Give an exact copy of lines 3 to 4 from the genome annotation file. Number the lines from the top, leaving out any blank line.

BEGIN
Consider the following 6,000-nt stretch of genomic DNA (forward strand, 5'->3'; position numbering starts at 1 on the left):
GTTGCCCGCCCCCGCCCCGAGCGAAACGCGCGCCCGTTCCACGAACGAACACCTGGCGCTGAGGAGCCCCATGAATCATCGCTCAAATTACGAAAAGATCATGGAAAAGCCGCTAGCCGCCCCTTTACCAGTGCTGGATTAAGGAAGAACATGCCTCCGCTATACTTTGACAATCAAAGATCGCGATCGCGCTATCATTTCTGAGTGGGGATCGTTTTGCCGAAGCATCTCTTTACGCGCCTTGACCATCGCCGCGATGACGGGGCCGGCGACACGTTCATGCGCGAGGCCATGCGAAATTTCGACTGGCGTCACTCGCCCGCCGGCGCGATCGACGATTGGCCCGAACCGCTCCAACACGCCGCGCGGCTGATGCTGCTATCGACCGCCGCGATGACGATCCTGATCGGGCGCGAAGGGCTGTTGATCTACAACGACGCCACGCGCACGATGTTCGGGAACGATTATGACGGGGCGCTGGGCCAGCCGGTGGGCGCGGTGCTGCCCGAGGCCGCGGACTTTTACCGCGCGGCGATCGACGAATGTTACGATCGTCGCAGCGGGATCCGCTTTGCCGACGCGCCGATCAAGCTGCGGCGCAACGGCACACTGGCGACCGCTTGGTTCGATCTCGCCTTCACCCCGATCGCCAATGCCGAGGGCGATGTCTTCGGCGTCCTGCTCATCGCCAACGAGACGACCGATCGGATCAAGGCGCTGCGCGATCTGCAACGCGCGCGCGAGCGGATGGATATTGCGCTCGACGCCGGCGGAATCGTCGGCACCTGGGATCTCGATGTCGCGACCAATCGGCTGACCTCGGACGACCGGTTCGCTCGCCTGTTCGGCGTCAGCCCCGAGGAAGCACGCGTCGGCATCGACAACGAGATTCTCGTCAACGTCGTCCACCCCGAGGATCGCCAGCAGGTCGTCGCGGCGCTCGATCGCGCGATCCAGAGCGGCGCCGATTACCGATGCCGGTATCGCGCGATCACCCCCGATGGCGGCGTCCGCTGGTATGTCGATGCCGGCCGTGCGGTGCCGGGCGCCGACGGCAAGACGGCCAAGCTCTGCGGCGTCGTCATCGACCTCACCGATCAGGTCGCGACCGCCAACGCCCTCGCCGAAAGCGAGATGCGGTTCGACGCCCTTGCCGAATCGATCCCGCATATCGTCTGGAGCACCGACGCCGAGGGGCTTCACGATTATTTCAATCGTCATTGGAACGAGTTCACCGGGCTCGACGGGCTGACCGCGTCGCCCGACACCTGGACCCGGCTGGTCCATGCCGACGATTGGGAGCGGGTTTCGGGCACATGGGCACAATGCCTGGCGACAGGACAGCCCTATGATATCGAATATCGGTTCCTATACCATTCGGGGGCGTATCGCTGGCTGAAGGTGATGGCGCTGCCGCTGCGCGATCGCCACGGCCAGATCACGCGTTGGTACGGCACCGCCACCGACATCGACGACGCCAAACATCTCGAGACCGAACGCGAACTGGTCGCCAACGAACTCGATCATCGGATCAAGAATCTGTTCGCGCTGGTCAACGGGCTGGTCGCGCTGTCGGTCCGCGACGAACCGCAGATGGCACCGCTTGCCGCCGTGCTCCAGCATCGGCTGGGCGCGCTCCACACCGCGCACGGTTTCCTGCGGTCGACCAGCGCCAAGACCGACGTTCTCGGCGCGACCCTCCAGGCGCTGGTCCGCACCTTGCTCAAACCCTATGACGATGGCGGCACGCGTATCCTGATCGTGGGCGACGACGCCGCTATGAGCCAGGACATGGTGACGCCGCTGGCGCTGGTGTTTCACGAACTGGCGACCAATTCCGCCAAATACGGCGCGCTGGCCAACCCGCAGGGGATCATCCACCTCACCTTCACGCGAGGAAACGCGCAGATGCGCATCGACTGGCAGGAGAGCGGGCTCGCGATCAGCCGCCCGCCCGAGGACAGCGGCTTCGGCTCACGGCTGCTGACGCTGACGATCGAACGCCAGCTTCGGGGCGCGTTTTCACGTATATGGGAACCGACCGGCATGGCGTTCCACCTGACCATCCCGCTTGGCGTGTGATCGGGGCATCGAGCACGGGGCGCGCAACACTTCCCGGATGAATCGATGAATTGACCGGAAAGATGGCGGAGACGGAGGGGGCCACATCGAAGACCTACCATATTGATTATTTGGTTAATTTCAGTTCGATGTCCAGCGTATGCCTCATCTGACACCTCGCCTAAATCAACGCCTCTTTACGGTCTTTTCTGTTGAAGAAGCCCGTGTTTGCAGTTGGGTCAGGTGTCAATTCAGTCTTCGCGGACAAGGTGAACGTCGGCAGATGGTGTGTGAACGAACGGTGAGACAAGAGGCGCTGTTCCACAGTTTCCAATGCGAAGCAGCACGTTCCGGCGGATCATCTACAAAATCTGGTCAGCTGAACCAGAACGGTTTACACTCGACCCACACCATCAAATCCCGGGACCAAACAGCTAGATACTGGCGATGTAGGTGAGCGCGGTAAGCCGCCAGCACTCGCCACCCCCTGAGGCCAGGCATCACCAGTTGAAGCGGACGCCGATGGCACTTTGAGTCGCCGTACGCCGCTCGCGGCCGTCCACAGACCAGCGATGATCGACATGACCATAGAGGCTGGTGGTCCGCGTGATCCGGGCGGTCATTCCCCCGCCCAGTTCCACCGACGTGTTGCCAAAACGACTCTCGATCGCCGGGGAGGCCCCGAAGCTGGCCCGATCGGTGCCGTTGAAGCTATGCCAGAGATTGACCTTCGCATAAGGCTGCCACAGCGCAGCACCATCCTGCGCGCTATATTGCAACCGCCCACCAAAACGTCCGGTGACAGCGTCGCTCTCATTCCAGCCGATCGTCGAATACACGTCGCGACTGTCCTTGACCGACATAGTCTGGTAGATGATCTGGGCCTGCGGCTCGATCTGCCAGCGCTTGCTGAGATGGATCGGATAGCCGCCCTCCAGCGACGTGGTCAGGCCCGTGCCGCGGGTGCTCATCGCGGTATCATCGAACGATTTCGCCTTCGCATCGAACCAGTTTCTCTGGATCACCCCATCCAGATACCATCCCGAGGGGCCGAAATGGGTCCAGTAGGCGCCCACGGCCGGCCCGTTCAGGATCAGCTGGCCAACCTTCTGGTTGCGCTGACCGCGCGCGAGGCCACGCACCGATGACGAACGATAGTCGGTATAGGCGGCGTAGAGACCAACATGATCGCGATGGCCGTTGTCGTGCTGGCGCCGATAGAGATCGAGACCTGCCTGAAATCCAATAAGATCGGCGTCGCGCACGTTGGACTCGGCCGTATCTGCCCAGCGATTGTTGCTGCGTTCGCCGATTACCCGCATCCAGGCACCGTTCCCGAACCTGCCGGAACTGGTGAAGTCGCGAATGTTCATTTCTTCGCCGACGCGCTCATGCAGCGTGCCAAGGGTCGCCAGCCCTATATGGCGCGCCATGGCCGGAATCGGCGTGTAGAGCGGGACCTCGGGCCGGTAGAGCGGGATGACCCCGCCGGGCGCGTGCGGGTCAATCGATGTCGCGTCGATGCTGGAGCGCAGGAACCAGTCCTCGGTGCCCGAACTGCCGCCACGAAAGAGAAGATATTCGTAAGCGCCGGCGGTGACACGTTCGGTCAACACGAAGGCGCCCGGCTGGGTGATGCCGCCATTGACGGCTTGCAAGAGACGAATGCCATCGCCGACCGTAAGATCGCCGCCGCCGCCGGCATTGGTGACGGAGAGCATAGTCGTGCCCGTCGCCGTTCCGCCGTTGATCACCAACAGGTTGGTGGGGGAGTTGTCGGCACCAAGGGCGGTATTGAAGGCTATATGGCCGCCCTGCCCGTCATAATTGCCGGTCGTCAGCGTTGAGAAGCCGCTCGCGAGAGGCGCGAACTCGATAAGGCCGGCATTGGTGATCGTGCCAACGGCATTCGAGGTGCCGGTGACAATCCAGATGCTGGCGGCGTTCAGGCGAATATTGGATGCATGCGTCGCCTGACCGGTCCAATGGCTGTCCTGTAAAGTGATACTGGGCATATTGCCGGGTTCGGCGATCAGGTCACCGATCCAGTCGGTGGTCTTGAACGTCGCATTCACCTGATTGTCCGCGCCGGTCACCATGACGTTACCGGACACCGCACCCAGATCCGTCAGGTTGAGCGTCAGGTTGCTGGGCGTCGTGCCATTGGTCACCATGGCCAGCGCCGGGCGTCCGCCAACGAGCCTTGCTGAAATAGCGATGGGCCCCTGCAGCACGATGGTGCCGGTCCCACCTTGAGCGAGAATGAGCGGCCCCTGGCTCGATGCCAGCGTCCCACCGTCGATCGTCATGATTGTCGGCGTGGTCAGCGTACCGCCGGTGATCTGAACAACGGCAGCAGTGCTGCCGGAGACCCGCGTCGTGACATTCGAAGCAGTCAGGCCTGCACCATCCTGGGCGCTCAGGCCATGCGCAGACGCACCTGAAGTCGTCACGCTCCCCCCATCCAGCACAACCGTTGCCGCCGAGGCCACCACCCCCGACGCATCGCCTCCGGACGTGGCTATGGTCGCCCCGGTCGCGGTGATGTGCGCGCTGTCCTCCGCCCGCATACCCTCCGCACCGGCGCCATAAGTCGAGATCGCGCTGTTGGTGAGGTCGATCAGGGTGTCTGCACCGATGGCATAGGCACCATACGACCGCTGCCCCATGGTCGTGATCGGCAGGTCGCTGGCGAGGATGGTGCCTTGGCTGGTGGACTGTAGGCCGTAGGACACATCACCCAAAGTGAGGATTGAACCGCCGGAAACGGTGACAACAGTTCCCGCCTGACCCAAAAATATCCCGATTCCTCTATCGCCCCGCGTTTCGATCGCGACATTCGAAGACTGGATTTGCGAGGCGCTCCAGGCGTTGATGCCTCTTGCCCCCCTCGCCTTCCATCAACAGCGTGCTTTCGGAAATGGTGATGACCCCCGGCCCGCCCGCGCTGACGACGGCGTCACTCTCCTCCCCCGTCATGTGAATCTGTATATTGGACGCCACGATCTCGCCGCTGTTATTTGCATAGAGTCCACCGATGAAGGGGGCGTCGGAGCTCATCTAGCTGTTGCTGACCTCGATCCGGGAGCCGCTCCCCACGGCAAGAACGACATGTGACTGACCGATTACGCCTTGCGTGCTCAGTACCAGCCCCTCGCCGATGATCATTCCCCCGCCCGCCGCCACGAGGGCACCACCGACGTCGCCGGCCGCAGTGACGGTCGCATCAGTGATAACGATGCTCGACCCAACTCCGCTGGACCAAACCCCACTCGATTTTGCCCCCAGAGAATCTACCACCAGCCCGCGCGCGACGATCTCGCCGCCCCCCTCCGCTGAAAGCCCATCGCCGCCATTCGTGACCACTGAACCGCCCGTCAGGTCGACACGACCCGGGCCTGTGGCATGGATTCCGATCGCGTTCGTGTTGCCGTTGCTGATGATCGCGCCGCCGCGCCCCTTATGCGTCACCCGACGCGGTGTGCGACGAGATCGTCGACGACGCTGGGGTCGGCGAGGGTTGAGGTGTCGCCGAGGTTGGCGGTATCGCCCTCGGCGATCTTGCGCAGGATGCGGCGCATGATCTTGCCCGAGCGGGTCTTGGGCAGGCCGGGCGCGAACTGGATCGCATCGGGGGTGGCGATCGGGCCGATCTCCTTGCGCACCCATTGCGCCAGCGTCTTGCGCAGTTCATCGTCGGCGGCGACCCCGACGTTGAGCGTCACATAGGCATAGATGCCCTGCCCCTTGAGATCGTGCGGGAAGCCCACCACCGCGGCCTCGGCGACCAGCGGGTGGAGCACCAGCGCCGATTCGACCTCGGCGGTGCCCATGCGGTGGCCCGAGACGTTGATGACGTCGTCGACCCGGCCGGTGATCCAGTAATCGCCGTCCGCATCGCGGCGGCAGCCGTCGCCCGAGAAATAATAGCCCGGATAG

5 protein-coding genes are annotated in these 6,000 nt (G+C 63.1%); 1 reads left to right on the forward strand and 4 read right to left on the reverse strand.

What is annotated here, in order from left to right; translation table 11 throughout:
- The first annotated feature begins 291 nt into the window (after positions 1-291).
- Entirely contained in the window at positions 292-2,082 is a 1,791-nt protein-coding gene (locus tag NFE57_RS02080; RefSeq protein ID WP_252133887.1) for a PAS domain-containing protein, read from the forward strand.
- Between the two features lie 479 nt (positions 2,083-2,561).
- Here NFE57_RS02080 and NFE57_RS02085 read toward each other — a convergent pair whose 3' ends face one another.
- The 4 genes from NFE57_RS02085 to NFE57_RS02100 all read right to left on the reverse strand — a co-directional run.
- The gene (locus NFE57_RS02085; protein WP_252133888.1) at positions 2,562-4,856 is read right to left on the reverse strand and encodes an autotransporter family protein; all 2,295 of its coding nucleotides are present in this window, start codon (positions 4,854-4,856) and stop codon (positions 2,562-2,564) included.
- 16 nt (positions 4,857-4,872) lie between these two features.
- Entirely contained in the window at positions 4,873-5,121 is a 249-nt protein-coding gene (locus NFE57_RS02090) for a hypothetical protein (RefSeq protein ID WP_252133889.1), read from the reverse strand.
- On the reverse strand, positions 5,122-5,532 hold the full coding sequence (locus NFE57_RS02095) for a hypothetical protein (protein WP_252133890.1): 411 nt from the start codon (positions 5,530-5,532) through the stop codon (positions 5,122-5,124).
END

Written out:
5 protein-coding genes are annotated in these 6,000 nt (G+C 63.1%); 1 reads left to right on the forward strand and 4 read right to left on the reverse strand.

What is annotated here, in order from left to right; translation table 11 throughout: